WASHINGTON — Even after Richard Nixon's secret war in Cambodia became known, the president persisted in deception. "Publicly, we say one thing," he told aides. "Actually, we do another."
Newly declassified documents from the Nixon years shed light on the Vietnam War, the struggle with the Soviet Union for global influence and a president who tried not to let public and congressional opinion get in his way.
They also show an administration determined to win re-election in 1972, with Nixon aides seeking ways to use Jimmy Hoffa to tap into the labor movement. The former Teamsters president had been pardoned by Nixon in 1971.
The release Wednesday of some 50,000 pages by the National Archives means about half the national security files from the Nixon era now are public.
On May 31, 1970, a month after Nixon went on TV to defend the previously secret U.S. bombings and troop movements in Cambodia, asserting that he would not let his nation become "a pitiful, helpless giant," the president met his top military and national security aides at the Western White House in San Clemente, Calif.
Revelation of the operation had sparked protests and congressional action against what many lawmakers from both parties considered an illegal war. Nixon noted that Americans believed the Cambodian operation was "all but over," even as 14,000 troops were engaged across the border in a hunt for North Vietnamese operating there.
In a memo from the meeting marked "Eyes Only, Top Secret Sensitive," Nixon told his military men to continue doing what was necessary in Cambodia, but to say for public consumption that the United States was merely providing support to South Vietnamese forces when necessary to protect U.S. troops.
"That is what we will say publicly," he asserted. "But now, let's talk about what we will actually do."
He instructed: "I want you to put the air in there and not spare the horses. Do not withdraw for domestic reasons but only for military reasons."
"We have taken all the heat on this one." He went on: "Just do it. Don't come back and ask permission each time."
The military chiefs, more than their civilian bosses, expressed worry about how the war was going. "If the enemy is allowed to recover this time, we are through," said Adm. Thomas H. Moorer, the naval operations chief who two months later would become chairman of the Joint Chiefs.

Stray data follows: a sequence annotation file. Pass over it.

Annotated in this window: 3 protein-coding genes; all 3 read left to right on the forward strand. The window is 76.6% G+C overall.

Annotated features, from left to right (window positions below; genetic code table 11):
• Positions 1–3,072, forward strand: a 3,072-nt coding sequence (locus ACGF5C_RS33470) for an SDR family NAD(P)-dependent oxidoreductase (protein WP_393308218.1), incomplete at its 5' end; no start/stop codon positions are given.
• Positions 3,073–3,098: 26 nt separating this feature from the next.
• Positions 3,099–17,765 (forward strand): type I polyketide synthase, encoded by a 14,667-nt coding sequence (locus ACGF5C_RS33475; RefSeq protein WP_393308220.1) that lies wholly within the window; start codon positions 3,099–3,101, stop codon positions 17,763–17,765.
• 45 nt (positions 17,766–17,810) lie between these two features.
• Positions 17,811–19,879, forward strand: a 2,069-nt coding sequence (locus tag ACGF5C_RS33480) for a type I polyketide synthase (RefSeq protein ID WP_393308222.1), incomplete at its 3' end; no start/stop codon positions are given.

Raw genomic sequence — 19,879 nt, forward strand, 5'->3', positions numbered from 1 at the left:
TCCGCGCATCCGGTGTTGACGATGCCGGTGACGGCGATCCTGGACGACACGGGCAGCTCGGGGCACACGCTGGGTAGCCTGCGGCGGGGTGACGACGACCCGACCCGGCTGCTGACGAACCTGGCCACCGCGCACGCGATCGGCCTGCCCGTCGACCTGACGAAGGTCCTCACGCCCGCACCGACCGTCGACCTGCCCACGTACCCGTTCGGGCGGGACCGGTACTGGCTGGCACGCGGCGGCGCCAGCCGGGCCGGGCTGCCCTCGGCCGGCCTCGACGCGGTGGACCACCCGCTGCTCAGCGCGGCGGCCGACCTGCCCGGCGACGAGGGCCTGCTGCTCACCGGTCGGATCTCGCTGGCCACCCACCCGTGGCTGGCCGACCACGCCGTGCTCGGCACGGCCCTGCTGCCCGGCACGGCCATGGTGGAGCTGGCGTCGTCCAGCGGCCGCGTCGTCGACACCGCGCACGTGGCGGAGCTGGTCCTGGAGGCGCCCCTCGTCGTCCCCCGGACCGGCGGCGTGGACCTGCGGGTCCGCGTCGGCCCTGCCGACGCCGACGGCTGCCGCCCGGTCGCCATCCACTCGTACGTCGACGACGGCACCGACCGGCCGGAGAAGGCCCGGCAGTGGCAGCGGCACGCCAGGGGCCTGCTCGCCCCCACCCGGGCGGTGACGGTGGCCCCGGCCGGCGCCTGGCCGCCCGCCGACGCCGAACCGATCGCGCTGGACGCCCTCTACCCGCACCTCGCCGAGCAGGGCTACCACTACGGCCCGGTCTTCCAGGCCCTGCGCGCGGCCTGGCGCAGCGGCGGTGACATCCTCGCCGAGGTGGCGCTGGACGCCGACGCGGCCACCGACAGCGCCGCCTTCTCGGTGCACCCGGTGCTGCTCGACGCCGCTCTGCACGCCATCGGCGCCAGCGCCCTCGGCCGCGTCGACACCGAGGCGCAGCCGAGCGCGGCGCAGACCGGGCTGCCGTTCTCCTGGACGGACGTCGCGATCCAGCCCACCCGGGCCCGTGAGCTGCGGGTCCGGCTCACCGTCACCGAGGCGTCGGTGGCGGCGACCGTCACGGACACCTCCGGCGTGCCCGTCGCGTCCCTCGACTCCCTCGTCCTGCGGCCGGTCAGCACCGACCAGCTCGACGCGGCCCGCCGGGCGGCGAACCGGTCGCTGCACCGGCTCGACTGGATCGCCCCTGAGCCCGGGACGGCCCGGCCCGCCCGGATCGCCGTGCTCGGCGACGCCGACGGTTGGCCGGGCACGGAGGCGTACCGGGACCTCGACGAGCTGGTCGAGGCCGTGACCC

Nixon told his aides to plan offensive operations in neutral Laos, continue U.S. air operations in Cambodia and work on a summer offensive in South Vietnam. "We cannot sit here and let the enemy believe that Cambodia is our last gasp."
The papers also are thick with minute aspects of Vietnam war-making and diplomacy. They show growing worries about the ability of the South Vietnamese government years before it fell, but also seek encouragement wherever it could be found.
One May 1970 cable marked "For Confidential Eyes Only" provided national security adviser Henry Kissinger with an inventory of captured weapons, supplies and food. It noted, for example, that the 1,652.5 tons of rice seized so far would "feed over 6,000 enemy soldiers for a full year at the full ration."
The papers also show concern that superpower rivalry would take a dangerous turn if events in the Middle East got out of hand. Israel's secretive nuclear program quietly alarmed Washington.
One U.S. official, reporting to Secretary of State William Rogers in 1969, said Israel's public and private assurances that it would not introduce nuclear weapons to the Middle East could not be believed.
The memo by undersecretary Joseph J. Sisco said U.S. intelligence believed "Israel is rapidly developing a capability to produce and deploy nuclear weapons," and this could spark a Middle East nuclear arms race drawing Arab nations under a Soviet "nuclear umbrella."
Sisco's memo foresaw a chain of troubles if Israel could not be restrained.
"Israel's possession of nuclear weapons would do nothing to deter Arab guerrilla warfare or reduce Arab irrationality; on the contrary it would add a dangerous new element to Arab-Israeli hostility with added risk of confrontation between the U.S. and U.S.S.R," Sisco said.
To this day, Israel officially neither confirms nor denies its nuclear status and the actual size of its stockpile remains uncertain. But it has long been considered the only nation in the Middle East with atomic weapons.
"For a long time, the U.S. kept secret its assessment of the status of the Israeli nuclear program," said William Burr, senior analyst at the National Security Archives at George Washington University. The paper shows "Israel could develop nuclear weapons fairly quickly, something that isn't widely known."
On the political front, the documents show the Nixon administration saw Hoffa as a potential help to the re-election campaign.
A memo on March 19, 1971, from White House counsel John Dean to Attorney General John Mitchell spelled out the political calculation after Hoffa's wife and son requested a meeting with Nixon to ask for leniency. At the time, White House officials were concerned that Sen. Edward M. Kennedy, D-Mass., could mount a fierce challenge for the presidency.
"If he is paroled, we may get some credit and he will start off with a constructive relationship with the president. He would be a dedicated factor to box in Kennedy, and he might eventually be key for us to organized labor," Dean wrote.
Nixon pardoned Hoffa in December 1971 for convictions on jury tampering and mail fraud charges, then got the Teamsters' endorsement a year later. Critics have long contended that administration officials cut a deal in exchange for political favors, though that never has been proved.